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Relief

In college, I asked you out

when I was drunk, the spirits

combining with my feeble spirit

and engendering a lewd boldness,

I never wanted you, but I wanted

to possess you. You said yes, but

we closed that chapter the next day,

never spoke of it again,

years later, distressed by prescription

but desperate for togetherness,

I asked you out again in a café,

I don’t know if it were love or

a simulacrum of it, emotion

crisscrossing my heart, placing

an X that didn’t go

away for years, after you

said, “You were never on my list,”

with a sardonic, lopsided grin,

I then hated you and

fuelled by that venom, I began to

hate myself, I wanted to be more

athletic to show you what you missed

out on, but the cigarettes and the

the copious amounts of caffeine

ingested, destroyed my body, I then

imagined you gloating, chock-full of

vicious glee because I failed at everything

I tried, becoming a bloated corpse

with purple lips and an addled mind

that couldn’t distinguish between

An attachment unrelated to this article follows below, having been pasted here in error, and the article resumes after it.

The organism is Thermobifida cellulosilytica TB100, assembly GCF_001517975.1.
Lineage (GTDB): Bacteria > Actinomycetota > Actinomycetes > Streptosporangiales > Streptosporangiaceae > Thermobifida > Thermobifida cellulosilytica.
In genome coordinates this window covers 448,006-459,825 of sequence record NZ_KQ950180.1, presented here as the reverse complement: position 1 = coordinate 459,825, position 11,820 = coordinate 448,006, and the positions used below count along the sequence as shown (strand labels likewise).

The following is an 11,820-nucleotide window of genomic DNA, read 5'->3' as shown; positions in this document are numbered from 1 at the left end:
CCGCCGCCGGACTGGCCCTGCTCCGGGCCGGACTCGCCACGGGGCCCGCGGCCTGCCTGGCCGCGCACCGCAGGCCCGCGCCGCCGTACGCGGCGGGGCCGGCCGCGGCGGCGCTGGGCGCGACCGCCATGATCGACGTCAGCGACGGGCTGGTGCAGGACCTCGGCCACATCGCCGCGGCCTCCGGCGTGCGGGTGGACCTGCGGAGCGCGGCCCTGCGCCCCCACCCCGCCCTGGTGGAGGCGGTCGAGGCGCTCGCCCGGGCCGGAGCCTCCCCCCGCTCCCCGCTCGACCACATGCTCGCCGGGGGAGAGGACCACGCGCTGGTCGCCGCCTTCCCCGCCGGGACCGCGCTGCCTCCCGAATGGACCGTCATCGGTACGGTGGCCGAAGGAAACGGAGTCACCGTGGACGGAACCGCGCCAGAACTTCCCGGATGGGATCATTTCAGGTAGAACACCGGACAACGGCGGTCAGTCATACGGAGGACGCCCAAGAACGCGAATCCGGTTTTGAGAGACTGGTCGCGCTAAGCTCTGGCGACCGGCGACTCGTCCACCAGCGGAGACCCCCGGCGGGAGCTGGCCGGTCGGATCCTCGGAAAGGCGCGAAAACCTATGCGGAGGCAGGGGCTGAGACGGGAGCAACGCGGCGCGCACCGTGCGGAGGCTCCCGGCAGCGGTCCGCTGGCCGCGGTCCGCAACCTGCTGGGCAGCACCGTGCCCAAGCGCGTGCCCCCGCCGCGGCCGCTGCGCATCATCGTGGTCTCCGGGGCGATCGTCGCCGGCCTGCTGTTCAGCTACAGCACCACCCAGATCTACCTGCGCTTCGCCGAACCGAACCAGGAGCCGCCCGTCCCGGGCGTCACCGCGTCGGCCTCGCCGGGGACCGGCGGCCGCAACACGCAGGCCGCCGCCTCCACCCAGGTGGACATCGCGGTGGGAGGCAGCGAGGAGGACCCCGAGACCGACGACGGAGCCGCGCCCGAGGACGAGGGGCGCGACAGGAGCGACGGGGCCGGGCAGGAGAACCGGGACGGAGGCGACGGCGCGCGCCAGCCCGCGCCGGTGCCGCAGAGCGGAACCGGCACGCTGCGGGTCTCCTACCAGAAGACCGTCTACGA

sarcasm and honesty, some tendril

of scepticism from an abomination

of negativity, gripped me and sucked

the golden glow of awe out of me,

I then thought I’d write and succeed,

but dreams of writing long, metaphorical

sentences like Updike or getting into

the minds of characters like Franzen

became words on a blog, read and

appreciated by a few, not many like a

deranged Calvinist’s Hadephobia that

makes William Cowper’s fears look

like little rabbits hopping on a lawn,

ultimately consumed by ennui and a

dark despair that prevented me from

shifting on the bed because its

paroxysms were so intense, I drank,

hoping for false bliss, a created

euphoria that communes with forgiveness

and beauty, albeit for a few hours,

but I found nothing, but today, as I smoked

on the balcony, thinking of why God

predestines us to hell, divides families

and creates realities that are a far cry

from the best of all possible worlds,

I realised that you were absent,

no longer settling in some shadowy part

of my consciousness, laughing at

my pain, or telling the world that I’m

crazy, no longer looking at me with

eyes like daggers, and though I feel

little these days and catharsis and epiphany

are for more impressionable minds,

I looked on, weary-eyed, and I guess

I was relieved that I no longer love or

hate you, or desire you

or care, or even worry

about you, you came for a season,

and you left without reason,

and I doubt there’s any reason to

anything, just the sound

of construction work from the

office nearby, and the few stars

that look upon us without delight.

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